It used to be a man came around the doors in a pony and trap, selling milk from a churn. My granny got into the habit of giving the pony a piece of bread. If she hadn’t appeared with the bread I think the old pony would have tried to go up our hall and into the house to look for her! But very little went to waste in our house. All the skins from the boiled potatoes and any scraps of hard bread were put in a colander. It all came under the heading of ‘skins’. When the colander was full my granny used to get me to take it to Mrs. Montgomery, who lived with her three daughters, Martha, Sadie and Peg, in the last house in our row. Mrs. Montgomery kept a few hens and was always pleased to have the skins. She was a very kind woman. She always gave me something for the skins – usually a plain biscuit or a slice of bread and jam.

Another person my granny made me bring our skins to was ‘Oul Tam Gilpin’ – as he was known. Tam had a shop across the road from us, on the other side of the school. He also kept hens. Tam would throw me a sweet across the counter in payment.

Tam’s shop was a great place. When you went in – to the right was this big open fire. Tam seemed to keep his fire lit all the time. There was always the smell of burning turf about his shop. His old armchair with cushions on it and the stuffing hanging out, sat to the side of the fire and in front of it was a couple of long wooden forms. In the evenings, especially on cold winter nights, all the young single people from Corcrain used to meet in Tam’s shop to sit on the forms, talking and drinking lemonade and eating buns which they bought in the shop. The buns were usual either ‘Flies Graveyards’ (currant squares), Paris buns, or what was called Sore Heads (a round bun with a strip or white paper around it). They always seemed to be having a great time. I longed for the day when I was old enough to do the same!

To the left of Tam’s shop was a high wooden counter. Tam sold everything in his shop. Everything under the sun was sitting about the floor – from bags of spuds to spades and rakes and maybe a bunch of brooms. He also sold turf, coal and paraffin oil. In summer he sold canes with fishing nets on the end, which were very popular with us children. A big side of bacon hung inside the shop window. In hot weather you could hardly see the bacon for the flies crawling all over it. Tam used to put loaves of bread in the window. They were never wrapped. It was a common sight to see his cat lying asleep in the middle of the unwrapped bread and maybe a big block of cheese. But no one thought a thing about it. Then, it was all part of life.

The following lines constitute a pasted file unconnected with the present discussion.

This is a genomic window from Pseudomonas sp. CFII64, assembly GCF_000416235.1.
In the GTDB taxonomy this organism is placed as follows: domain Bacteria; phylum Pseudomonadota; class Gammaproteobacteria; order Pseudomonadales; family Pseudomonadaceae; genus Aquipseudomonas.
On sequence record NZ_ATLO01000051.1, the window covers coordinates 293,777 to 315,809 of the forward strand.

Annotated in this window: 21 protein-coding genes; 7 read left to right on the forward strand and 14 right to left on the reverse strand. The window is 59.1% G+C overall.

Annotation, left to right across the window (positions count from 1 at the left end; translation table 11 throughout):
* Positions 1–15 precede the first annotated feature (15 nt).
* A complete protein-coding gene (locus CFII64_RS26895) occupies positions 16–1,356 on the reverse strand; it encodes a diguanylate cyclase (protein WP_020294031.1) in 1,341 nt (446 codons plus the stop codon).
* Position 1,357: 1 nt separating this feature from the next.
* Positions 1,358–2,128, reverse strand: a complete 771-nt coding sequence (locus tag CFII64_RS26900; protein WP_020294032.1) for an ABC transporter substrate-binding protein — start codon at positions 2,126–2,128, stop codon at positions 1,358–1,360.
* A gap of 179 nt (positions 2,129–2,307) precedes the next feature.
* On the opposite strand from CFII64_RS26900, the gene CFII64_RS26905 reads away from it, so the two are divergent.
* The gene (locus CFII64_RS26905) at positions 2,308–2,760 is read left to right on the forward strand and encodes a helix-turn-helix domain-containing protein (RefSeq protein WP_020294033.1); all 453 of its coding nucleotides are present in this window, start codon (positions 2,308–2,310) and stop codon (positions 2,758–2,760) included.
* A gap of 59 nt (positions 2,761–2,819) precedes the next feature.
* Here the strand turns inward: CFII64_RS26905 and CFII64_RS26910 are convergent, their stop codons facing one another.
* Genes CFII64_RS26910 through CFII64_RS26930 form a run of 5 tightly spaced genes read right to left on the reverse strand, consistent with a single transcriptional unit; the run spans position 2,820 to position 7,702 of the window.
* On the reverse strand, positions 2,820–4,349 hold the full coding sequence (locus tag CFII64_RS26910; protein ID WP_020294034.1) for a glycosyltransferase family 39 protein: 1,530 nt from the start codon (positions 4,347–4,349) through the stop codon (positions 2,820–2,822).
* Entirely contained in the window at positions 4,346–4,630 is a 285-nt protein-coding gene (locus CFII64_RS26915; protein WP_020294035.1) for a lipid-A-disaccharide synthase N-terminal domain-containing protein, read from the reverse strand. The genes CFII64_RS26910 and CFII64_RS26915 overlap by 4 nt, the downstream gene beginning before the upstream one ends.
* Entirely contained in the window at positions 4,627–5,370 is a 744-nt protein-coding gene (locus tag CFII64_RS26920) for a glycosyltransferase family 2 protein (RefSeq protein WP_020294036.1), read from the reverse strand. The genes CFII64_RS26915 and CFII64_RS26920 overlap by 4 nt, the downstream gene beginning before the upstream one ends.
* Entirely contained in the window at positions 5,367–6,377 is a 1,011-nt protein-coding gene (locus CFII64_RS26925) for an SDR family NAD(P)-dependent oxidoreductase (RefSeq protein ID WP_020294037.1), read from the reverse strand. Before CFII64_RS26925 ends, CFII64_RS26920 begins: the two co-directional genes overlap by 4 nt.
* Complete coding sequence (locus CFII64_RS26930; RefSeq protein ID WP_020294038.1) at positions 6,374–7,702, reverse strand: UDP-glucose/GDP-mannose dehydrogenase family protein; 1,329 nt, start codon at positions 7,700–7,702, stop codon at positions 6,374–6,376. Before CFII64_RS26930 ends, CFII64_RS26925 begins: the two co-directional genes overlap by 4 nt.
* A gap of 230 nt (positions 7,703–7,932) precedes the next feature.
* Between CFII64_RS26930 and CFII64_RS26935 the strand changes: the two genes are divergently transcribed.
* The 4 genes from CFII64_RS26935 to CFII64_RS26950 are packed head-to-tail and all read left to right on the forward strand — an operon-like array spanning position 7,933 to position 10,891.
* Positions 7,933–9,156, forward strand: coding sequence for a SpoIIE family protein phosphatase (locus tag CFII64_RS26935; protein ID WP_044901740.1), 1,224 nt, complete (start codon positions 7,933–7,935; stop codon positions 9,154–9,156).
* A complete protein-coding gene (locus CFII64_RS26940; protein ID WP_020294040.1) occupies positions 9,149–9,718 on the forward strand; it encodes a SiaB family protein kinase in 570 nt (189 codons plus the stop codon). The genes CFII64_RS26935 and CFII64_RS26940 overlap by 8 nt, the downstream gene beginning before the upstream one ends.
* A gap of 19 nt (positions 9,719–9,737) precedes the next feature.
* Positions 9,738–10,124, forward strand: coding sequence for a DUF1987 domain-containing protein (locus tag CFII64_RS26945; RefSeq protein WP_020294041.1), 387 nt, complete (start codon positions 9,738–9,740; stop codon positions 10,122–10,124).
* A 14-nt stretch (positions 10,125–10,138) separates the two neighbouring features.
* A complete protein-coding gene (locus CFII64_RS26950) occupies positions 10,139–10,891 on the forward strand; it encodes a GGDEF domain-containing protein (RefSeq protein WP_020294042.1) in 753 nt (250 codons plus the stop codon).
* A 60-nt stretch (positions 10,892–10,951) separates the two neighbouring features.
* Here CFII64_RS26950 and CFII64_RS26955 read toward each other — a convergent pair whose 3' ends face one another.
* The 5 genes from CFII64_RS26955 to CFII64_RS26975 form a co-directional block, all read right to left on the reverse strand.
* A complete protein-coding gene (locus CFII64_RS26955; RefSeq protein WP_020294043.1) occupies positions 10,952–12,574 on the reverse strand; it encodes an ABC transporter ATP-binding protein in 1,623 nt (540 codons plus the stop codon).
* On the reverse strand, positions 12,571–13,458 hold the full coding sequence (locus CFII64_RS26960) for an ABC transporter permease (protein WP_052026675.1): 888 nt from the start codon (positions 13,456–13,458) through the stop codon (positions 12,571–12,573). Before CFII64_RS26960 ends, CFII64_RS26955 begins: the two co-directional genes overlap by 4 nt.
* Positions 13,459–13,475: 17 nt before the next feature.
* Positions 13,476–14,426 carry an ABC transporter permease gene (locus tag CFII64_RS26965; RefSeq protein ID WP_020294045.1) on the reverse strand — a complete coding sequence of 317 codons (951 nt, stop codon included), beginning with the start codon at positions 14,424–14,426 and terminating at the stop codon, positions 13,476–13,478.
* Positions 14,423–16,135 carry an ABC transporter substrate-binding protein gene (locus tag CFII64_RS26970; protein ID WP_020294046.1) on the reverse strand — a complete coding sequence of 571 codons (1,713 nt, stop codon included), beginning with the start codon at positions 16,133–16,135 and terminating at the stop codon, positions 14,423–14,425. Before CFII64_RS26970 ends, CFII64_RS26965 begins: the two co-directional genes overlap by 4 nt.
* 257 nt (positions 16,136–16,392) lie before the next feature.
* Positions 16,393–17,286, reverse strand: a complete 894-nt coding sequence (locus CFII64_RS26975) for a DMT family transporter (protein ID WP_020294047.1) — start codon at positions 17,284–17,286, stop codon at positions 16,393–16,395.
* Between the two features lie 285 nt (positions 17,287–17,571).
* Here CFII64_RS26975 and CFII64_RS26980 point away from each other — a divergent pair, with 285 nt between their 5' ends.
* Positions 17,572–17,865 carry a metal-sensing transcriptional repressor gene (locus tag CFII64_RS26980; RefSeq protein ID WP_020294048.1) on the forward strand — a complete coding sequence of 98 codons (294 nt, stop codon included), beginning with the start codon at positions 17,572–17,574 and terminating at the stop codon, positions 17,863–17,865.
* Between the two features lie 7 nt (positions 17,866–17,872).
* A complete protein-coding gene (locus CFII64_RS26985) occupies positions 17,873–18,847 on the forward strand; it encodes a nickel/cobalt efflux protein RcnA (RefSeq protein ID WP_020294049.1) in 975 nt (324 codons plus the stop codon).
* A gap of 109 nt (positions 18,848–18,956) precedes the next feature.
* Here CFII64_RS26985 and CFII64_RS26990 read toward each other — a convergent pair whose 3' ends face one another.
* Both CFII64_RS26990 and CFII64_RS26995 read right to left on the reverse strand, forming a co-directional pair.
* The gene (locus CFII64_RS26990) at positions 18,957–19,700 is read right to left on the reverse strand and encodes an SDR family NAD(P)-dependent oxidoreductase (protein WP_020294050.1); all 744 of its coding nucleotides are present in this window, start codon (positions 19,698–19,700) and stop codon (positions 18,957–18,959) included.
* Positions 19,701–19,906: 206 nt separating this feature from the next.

Opposite Tam’s shop, near the pump, was the horse trough, which I mentioned earlier. When the weather was good the young people used to abandon Tam’s fire and gather at the trough with their lemonade and buns.

My granny bought most of her groceries from Tam Gilpin. There was talk of loaves going up in price. Somebody said, ‘Before we know it they’ll be charging a shilling each.’

My granny swore that if they ever went up to a shilling she would never buy another morsel of bread.

‘So?’ my granda asked, ‘What will we do? Starve?’

‘Not as long as I’m able to stick the griddle on the fire!’ she replied.


Chapter 1  Gramma Fleming
The Beggar Man
Getting a Fright
Lizzie Fleming
Reading the Tea Leaves
Lizzie – Brightening things up
Sarah Fleming
Maghery Mary
Joe Hughes’ Clock
Growing up in Corcrain
Mrs. Montgomery Tam
Gilpin’s Shop
Chapter 2   Billy Fleming
The First Primroses
Walks around the Country Roads
Finding a Skull
The First World War
A Wee Drop of Drink

Chapter 3  Attacked by a Bull – Saved by a Lighted Match
Working in Tavanagh Weaving Factory,
Drumcree Parade and Tartaraghan
Old Mother Riley
Listening to Boxing on the Wireless
School Books
Christmas and Secrets

Chapter 4   Dead but Wouldn’t Lie down
The Second World War
Dick Lyttle
Joss Fleming
Ghosts and Lizzie Curry

Chapter 5  Bill Fleming
Danny Boy’s Shop
Gerald Foy
Jimmy Fleming
Filling in the Football Coupons
A cross-eyed cyclist and More

Chapter 6  Geordie Fleming
Drumgoose School
The Country Fellas Come to Town
May Fleming
Red Eyes
The Hay Shifter
Yankee Soldiers

Chapter 7  Sweetie Day
Charlie Elliot and Mr. Hughie
Annie McGinn

Chapter 8    Corcrain River
The McCanns
The Christmas Rhymers
Bob Fleming
Maggie’s Birthday Parties

Chapter 9  Alex Fleming
Alex the Artist
Knitting and Music
The House in Edenderry